It seems the recent rally in the sterling is taking a breather, with GBP/USD now deflating below the key support at 1.4200.

GBP/USD gains capped at 1.4250

Spot is retreating for the first time after five consecutive advances, running out of steam around post-Payrolls’ tops in the mid-1.4200s although still in good shape after the bounce off multi-year lows near 1.3820.

Nothing expected data-wise in the UK economy, while the Fed’s Labor Market Conditions Index and speeches by FOMC Brainard and Fed’s Fischer will take centre stage in the IS docket.

GBP/USD levels to consider

As of writing the pair is retreating 0.17% at 1.4198 and a breach of 1.4152 (38.2% Fibo of 1.4670-1.3833) would open the door to 1.4030 (23.6% Fibo of 1.4670-1.3833) and finally 1.3833 (multi-year low Feb.29). On the other hand, the next hurdle lines up at 1.4249 (high Mar.4) followed by 1.4398 (55-day sma) and then 1.4410 (high Feb.19).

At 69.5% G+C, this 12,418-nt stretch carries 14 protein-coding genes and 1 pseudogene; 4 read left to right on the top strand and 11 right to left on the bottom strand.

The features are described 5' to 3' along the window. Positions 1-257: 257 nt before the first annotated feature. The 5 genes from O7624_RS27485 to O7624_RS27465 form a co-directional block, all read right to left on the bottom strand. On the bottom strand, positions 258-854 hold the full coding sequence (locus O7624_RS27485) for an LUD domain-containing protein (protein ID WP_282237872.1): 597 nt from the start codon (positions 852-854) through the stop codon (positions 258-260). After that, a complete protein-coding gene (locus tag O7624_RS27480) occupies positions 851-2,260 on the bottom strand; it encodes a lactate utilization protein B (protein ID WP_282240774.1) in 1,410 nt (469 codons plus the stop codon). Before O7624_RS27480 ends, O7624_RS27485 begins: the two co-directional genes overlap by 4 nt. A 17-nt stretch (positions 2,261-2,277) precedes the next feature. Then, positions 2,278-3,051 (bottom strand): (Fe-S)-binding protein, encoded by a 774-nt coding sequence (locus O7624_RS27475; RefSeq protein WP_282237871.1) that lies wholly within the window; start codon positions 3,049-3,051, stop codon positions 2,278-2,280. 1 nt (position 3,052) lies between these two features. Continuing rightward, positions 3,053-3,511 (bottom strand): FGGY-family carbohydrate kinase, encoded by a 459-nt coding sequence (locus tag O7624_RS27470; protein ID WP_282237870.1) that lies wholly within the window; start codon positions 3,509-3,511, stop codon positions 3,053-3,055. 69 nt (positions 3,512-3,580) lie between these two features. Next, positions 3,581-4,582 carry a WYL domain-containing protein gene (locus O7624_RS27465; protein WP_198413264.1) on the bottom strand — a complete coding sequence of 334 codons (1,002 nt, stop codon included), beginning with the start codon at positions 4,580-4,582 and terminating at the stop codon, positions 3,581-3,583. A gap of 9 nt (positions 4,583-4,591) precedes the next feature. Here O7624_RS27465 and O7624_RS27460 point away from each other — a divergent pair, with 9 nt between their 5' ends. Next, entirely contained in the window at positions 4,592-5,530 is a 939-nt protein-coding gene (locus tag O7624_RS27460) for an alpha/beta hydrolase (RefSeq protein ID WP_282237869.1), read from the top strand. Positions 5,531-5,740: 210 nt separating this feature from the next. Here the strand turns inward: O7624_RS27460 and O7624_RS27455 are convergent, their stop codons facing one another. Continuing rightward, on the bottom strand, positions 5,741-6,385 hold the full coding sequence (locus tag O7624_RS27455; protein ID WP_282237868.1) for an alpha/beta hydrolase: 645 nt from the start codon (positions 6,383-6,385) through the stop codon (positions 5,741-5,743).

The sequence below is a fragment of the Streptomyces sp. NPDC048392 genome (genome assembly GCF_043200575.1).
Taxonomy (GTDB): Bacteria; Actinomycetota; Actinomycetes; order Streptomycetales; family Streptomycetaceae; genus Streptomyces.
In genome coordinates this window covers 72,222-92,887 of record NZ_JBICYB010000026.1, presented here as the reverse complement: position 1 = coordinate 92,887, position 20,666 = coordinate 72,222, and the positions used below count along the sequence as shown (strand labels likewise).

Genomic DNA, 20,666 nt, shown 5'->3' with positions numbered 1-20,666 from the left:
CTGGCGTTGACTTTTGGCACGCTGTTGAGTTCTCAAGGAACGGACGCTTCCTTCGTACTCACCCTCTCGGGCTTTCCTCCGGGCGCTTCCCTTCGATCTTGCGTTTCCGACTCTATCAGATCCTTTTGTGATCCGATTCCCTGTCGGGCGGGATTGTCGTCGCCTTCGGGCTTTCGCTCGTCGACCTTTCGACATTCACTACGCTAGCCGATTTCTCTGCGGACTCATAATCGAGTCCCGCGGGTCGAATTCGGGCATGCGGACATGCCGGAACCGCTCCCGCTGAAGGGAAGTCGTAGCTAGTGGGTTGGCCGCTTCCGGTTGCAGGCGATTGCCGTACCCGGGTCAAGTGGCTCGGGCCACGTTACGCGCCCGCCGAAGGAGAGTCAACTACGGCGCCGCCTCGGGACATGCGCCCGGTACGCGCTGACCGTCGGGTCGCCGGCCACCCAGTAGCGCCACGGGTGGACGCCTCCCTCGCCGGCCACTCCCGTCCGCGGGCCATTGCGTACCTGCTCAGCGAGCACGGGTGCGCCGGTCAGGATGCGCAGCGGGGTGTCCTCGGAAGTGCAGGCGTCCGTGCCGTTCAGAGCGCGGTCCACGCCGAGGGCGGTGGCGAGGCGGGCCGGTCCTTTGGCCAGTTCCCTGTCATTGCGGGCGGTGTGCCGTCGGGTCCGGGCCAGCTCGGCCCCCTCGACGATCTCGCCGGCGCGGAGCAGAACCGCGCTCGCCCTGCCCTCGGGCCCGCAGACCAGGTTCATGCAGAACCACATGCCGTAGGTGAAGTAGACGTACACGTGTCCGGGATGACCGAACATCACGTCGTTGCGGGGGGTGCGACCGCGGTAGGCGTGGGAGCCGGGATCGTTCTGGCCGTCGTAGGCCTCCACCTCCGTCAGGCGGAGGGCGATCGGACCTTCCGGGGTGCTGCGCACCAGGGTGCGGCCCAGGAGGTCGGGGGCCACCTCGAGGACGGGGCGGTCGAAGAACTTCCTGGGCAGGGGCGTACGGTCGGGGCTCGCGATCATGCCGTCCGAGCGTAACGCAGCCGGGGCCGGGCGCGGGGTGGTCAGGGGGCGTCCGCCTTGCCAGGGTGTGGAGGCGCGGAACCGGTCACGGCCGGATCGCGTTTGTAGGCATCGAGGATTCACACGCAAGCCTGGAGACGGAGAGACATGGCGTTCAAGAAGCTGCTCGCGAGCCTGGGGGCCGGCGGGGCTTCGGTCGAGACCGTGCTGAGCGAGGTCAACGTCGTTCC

It seems the recent rally in the sterling is taking a breather, with GBP/USD now deflating below the key support at 1.4200…

(Market News Provided by FXstreet)

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The offered tone surrounding the NZD picked-up pace in the early European trades, knocking-off NZD/USD to fresh session on 0.67 handle.

NZD/USD eyes hourly 50-SMA at 0.6753

Currently, the NZD/USD pair drops -0.54% near fresh session low of 0.6778, failing several attempts to extend beyond 0.6800. The Kiwi remains heavily offered as markets resort to profit-taking on their NZD longs after last week’s four consecutive sessions of gains to fresh eight-week highs.

The renewed selling pressure seen in the NZD/USD pair can be attributed to the pause in the oil rally, while subdued trading seen on the Asian equities also collaborated to the weakness in the bird.